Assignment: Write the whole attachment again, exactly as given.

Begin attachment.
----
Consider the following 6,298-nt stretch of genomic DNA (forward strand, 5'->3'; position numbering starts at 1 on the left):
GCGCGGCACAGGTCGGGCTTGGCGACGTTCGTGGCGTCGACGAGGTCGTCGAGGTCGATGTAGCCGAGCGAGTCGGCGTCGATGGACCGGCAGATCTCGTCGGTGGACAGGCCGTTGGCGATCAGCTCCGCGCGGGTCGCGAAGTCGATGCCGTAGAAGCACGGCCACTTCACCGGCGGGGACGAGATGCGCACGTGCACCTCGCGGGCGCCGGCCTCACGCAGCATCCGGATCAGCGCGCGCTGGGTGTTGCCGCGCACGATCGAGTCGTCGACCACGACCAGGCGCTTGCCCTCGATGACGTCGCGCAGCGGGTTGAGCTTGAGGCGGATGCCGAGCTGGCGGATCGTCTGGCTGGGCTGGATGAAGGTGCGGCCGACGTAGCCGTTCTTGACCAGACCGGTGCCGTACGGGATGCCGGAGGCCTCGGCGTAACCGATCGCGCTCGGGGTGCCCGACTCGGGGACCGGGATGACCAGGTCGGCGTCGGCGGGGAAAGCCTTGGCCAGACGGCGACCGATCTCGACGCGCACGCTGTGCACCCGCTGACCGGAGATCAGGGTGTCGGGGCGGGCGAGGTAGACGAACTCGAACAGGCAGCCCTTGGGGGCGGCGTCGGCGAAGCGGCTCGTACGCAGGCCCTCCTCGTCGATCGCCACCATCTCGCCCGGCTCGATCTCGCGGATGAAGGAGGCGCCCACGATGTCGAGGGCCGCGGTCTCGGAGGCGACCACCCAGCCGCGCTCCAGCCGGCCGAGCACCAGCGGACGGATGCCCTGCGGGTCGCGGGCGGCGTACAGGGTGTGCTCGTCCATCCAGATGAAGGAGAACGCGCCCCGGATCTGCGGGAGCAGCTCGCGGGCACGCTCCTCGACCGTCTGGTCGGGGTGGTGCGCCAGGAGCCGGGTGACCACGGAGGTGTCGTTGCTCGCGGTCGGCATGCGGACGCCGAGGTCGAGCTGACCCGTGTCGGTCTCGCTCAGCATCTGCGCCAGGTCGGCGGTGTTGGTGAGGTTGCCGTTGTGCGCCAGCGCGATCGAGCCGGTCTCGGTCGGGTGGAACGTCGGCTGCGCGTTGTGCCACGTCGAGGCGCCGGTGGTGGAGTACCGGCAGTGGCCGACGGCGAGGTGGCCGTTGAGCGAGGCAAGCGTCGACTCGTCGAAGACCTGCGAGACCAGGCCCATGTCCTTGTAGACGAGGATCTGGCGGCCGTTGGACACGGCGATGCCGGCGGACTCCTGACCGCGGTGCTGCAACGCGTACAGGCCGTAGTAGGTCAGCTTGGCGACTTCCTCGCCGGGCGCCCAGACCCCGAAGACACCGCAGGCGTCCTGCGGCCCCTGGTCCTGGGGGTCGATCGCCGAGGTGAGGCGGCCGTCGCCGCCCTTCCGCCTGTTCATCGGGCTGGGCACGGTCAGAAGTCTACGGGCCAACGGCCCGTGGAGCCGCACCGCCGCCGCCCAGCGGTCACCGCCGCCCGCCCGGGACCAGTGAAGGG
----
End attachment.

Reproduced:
Consider the following 6,298-nt stretch of genomic DNA (forward strand, 5'->3'; position numbering starts at 1 on the left):
GCGCGGCACAGGTCGGGCTTGGCGACGTTCGTGGCGTCGACGAGGTCGTCGAGGTCGATGTAGCCGAGCGAGTCGGCGTCGATGGACCGGCAGATCTCGTCGGTGGACAGGCCGTTGGCGATCAGCTCCGCGCGGGTCGCGAAGTCGATGCCGTAGAAGCACGGCCACTTCACCGGCGGGGACGAGATGCGCACGTGCACCTCGCGGGCGCCGGCCTCACGCAGCATCCGGATCAGCGCGCGCTGGGTGTTGCCGCGCACGATCGAGTCGTCGACCACGACCAGGCGCTTGCCCTCGATGACGTCGCGCAGCGGGTTGAGCTTGAGGCGGATGCCGAGCTGGCGGATCGTCTGGCTGGGCTGGATGAAGGTGCGGCCGACGTAGCCGTTCTTGACCAGACCGGTGCCGTACGGGATGCCGGAGGCCTCGGCGTAACCGATCGCGCTCGGGGTGCCCGACTCGGGGACCGGGATGACCAGGTCGGCGTCGGCGGGGAAAGCCTTGGCCAGACGGCGACCGATCTCGACGCGCACGCTGTGCACCCGCTGACCGGAGATCAGGGTGTCGGGGCGGGCGAGGTAGACGAACTCGAACAGGCAGCCCTTGGGGGCGGCGTCGGCGAAGCGGCTCGTACGCAGGCCCTCCTCGTCGATCGCCACCATCTCGCCCGGCTCGATCTCGCGGATGAAGGAGGCGCCCACGATGTCGAGGGCCGCGGTCTCGGAGGCGACCACCCAGCCGCGCTCCAGCCGGCCGAGCACCAGCGGACGGATGCCCTGCGGGTCGCGGGCGGCGTACAGGGTGTGCTCGTCCATCCAGATGAAGGAGAACGCGCCCCGGATCTGCGGGAGCAGCTCGCGGGCACGCTCCTCGACCGTCTGGTCGGGGTGGTGCGCCAGGAGCCGGGTGACCACGGAGGTGTCGTTGCTCGCGGTCGGCATGCGGACGCCGAGGTCGAGCTGACCCGTGTCGGTCTCGCTCAGCATCTGCGCCAGGTCGGCGGTGTTGGTGAGGTTGCCGTTGTGCGCCAGCGCGATCGAGCCGGTCTCGGTCGGGTGGAACGTCGGCTGCGCGTTGTGCCACGTCGAGGCGCCGGTGGTGGAGTACCGGCAGTGGCCGACGGCGAGGTGGCCGTTGAGCGAGGCAAGCGTCGACTCGTCGAAGACCTGCGAGACCAGGCCCATGTCCTTGTAGACGAGGATCTGGCGGCCGTTGGACACGGCGATGCCGGCGGACTCCTGACCGCGGTGCTGCAACGCGTACAGGCCGTAGTAGGTCAGCTTGGCGACTTCCTCGCCGGGCGCCCAGACCCCGAAGACACCGCAGGCGTCCTGCGGCCCCTGGTCCTGGGGGTCGATCGCCGAGGTGAGGCGGCCGTCGCCGCCCTTCCGCCTGTTCATCGGGCTGGGCACGGTCAGAAGTCTACGGGCCAACGGCCCGTGGAGCCGCACCGCCGCCGCCCAGCGGTCACCGCCGCCCGCCCGGGACCAGTGAAGGG